Graphic Novel – I Kill Giants by Joe Kelly, J.M. Ken Niimura (Artist)

Graphic Novel Review

An Unusual Story About How A Child Channels Her Grief

RATING
5/5

I Kill Giants

by Joe Kelly and Jim Ken Niimura

We’re stronger than we think.― 

Joe Kelly and Jim Ken NiimuraI Kill Giants

All things that live, die. This is why you must find joy in the living, while the time is yours, and not fear the end. To deny this is to deny life. To fear this… is to fear life. But to embrace this… Can you embrace this?― 

I Kill Giantsby Joe Kelly, J.M. Ken Niimura

Stats

Paperback, 184 pages
Published September 1st 2009 by Image Comics
ISBN
1607060922 (ISBN13: 9781607060925)
Edition Language
English
Series I Kill Giants #1-7
Characters Barbara Thorson

Literary Awards
Lucca Comics & Games for Premio Gran Guinigi Miglior sceneggiatore (2011)
 

Images From the Graphic Novel

Story Synopsis

Barbara Thorson, a girl battling monsters both real and imagined, kicks butt, takes names, and faces her greatest fear in this bittersweet, coming-of-age story called “Best Indy Book of 2008” by IGN.

My Thoughts

I Kill Giants is one of those graphic novels that will speak to each person who reads it at least once in their lives. No one wants to take a direct look at pain and grief, especially when that pain is in the form of how a child sees the world. But, I Kill Giants tackles grief to show how imaginative children can be without ever dumbing down the content. 

It is intense, and once you understand what is going sad and brilliant.

“All things that live, die. This is why you must find joy in the living, while the time is yours, and not fear the end. To deny this is to deny life. To fear this… is to fear life. But to embrace this… Can you embrace this?”

It starts with the protagonist fifth-grader Barbara and her disconnected view of the world. She is everything you would think of an eccentric, intelligent kid of her age should be. She wears bunny ears, doesn’t connect with other kids, and goes out and slays giants. 

Giants aren’t real, right? According to Barbara, they are. Due to her obsession with giants, kids at school are cruel. Which, as someone who survived 8th grade, can attest to is real. Due to her overactive imagination, Mrs. Molle, the school counselor, takes an interest in her and wants to help her. Armed with her bunny ears, Barbara sets traps to catch the giants. And, she bravely believes that she can face the giants and be the hero.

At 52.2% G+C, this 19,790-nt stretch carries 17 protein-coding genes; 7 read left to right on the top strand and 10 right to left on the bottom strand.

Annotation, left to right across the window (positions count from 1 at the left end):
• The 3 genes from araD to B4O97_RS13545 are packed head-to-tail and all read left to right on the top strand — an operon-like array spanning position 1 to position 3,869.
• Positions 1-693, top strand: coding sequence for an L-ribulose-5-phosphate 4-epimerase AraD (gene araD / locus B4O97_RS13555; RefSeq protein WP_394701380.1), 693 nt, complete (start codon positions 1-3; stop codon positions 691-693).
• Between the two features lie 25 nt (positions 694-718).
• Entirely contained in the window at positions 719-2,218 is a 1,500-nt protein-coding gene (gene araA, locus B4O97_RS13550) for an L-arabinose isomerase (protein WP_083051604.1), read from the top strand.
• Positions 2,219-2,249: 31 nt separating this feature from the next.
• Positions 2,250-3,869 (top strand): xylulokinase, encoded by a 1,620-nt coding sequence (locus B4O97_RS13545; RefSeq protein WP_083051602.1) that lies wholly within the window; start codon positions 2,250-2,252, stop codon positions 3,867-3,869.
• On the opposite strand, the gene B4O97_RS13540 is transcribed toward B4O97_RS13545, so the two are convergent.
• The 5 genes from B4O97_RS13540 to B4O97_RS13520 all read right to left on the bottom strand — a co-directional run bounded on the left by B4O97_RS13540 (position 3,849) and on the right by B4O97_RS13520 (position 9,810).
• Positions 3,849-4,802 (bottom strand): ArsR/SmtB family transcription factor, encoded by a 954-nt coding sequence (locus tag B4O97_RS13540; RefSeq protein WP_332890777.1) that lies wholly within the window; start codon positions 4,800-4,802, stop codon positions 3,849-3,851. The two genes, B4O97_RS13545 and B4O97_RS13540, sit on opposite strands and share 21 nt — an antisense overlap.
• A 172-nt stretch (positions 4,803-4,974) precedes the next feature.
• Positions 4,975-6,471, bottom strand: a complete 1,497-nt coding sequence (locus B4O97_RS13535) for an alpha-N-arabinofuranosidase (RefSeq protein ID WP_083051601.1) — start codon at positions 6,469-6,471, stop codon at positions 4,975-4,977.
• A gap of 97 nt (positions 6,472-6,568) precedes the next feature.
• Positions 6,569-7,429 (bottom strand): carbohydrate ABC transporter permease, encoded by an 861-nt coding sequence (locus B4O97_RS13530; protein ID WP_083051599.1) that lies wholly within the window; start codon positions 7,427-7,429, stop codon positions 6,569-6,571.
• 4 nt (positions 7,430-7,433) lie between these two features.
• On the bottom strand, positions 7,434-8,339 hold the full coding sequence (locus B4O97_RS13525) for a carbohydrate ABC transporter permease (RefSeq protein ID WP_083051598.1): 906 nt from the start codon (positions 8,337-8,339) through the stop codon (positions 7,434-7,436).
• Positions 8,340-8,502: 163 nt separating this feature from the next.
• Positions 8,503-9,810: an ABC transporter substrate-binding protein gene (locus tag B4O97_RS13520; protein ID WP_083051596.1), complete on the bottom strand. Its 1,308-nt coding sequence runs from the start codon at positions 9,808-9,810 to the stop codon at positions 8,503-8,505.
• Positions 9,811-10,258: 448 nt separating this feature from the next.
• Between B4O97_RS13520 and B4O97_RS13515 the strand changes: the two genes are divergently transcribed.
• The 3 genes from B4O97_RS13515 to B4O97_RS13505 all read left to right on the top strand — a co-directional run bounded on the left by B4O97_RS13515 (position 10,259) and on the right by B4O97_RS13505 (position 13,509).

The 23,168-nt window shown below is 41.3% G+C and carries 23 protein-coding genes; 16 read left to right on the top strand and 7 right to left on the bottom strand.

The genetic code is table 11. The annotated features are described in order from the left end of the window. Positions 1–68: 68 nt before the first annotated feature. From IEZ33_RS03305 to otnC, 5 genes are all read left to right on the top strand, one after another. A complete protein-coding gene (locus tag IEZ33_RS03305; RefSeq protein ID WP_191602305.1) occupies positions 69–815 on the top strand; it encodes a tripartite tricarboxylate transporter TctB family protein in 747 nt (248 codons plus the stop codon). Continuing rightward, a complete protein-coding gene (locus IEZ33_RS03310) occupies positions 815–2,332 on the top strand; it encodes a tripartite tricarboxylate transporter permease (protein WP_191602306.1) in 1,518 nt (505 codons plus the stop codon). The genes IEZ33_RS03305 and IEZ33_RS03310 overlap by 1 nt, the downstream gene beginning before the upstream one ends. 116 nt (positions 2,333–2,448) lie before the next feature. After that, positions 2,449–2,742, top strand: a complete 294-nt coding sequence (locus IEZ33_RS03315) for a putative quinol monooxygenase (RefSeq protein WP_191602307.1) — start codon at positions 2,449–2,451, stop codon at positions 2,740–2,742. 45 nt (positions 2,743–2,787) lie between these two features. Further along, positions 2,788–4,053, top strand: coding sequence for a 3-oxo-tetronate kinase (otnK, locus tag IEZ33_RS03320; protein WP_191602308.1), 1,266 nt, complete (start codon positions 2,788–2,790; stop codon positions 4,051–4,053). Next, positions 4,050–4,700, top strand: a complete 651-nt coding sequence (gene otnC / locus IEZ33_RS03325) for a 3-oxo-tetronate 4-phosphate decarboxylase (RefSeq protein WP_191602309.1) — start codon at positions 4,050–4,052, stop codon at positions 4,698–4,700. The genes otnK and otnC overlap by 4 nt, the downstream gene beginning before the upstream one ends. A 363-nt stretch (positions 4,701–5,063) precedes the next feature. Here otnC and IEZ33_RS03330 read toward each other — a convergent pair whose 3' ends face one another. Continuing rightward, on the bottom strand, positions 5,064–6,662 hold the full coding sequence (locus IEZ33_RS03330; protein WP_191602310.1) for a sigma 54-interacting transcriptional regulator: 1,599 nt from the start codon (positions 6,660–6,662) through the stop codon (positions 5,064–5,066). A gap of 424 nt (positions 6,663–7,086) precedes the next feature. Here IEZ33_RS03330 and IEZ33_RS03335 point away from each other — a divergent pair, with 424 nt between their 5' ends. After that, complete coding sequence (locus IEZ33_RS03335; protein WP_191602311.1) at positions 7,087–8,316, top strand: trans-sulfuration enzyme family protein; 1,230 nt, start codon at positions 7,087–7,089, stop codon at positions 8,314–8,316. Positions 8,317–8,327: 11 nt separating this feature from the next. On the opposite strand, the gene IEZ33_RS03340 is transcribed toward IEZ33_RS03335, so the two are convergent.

“You are stronger than you think.”

The pain of this story is Barbara’s reality. Instead of dealing with the pain of her Dad’s departure and her mother’s illness, she slays giants. Things she can control. All of this is not immediately obvious. It is a graphic novel; Barbara could be a girl who truly goes out and slays giants. But, this story is deeper and more profound. It is a story about grief and loss and how people channel that. Compartmentation seems like such an adult concept, except that it isn’t. 

I know that the concepts in this story are not everyone’s forte. Dealing with depictions of grief is difficult for some readers, but what I liked most about this story is, sadly, every person in this world will have to deal with grief. Along with joy, grief is one of the most human of emotions. It helps define our lives. And, even though I wanted to take Barbara in my arms during most of the book and tell her that everything will be ok, I couldn’t. It wasn’t going to be ok; Barbara’s mother is going to die. This story is one to get the tears rolling.